And while I recommend using relays (I always do), you do not require it for a 12" LED bar. A 12" double row bar using using 3 watt LED's uses only 6 amps at 12 volts. The higher the voltage, the less amps it uses. So when above idle rpm, (at stator output voltage of 14 volts) your light bar is drawing just above 5 amps. Most automotive light switches are rated well above that.....BUT make sure, absolutely, positively use fuses. Mount the fuse as close to the power source as possible.

BUT after saying that above...If you want to wire the bar to come on with your high beams, then you MUST install a relay for that circuit.

Going only by what you stated above, the red wire is common between both circuits, so it should be your ground. To find out just hook it up to a battery. The good part about LED's is that nothing bad will happen if hooked up backwards. They just won't come on.
 

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Discussion Starter · #7 ·
just double checked again with a,battery..the only way it works is when the red is hooked to positive..when the black is hooked to ground it's bright white..when red to positive and white to ground it's amber..so it seems the red is constant power and the white is ground for amber light..the black wire is ground for the white light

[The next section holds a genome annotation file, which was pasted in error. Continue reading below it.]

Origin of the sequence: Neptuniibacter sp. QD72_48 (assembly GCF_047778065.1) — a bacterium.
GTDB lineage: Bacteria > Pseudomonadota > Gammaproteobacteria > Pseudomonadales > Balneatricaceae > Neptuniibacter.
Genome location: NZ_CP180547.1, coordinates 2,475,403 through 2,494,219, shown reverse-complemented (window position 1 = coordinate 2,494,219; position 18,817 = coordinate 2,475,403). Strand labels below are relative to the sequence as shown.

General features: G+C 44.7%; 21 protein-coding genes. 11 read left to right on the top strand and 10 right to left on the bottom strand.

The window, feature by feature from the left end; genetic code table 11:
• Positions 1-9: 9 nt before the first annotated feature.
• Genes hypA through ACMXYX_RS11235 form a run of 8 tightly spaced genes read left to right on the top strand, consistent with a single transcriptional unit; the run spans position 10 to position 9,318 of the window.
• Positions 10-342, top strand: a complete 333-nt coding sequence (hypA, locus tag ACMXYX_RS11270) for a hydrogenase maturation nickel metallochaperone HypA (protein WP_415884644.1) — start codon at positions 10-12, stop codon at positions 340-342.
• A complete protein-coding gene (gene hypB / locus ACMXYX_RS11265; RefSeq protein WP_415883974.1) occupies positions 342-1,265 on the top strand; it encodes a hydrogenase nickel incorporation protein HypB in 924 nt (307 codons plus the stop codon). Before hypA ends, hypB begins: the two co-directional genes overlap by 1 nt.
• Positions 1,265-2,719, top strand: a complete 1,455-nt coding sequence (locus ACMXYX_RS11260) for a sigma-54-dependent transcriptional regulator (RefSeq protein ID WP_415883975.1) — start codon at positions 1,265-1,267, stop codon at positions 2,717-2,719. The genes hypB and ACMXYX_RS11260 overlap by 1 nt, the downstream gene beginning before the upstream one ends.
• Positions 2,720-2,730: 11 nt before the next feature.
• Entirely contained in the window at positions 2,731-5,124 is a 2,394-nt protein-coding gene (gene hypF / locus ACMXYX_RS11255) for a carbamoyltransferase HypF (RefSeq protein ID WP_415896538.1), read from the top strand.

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Discussion Starter · #8 ·
that makes sense Dezz but these are 8 watt x 24 bulbs so its 192 watts..for simplicity could I still skip the relays and not tap into my high beams and use a fuse on the positive wire to the light? would a 3 way switch handle the amps on this configuration?
 

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that makes sense Dezz but these are 8 watt x 24 bulbs so its 192 watts..for simplicity could I still skip the relays and not tap into my high beams and use a fuse on the positive wire to the light? would a 3 way switch handle the amps on this configuration?
In this case with such a large amperage draw (14 amps minimum), you need relays. Install 2 relays for each lighting circuit, but use double throw switch to operate it or use your high beam for the white light. Again, it sounds harder than it is.
Wiring in relays like this is simple, it just takes more wires.
 

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Grizzled
2014 Yamaha Grizzly 700 EPS
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I have not tested this but this should work. And I believe I captured what you were looking to do, that is, the white light works when switched on AND brights are on. OR, the fogs come on when switched on. This circuit will not allow both lights to operate at the same time and of course, you must have power running on your Grizzly.
 

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Grizzled
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BTW, I'm sure there are multiple ways to accomplish the same thing so I'd be curious to see what the other site comes up with.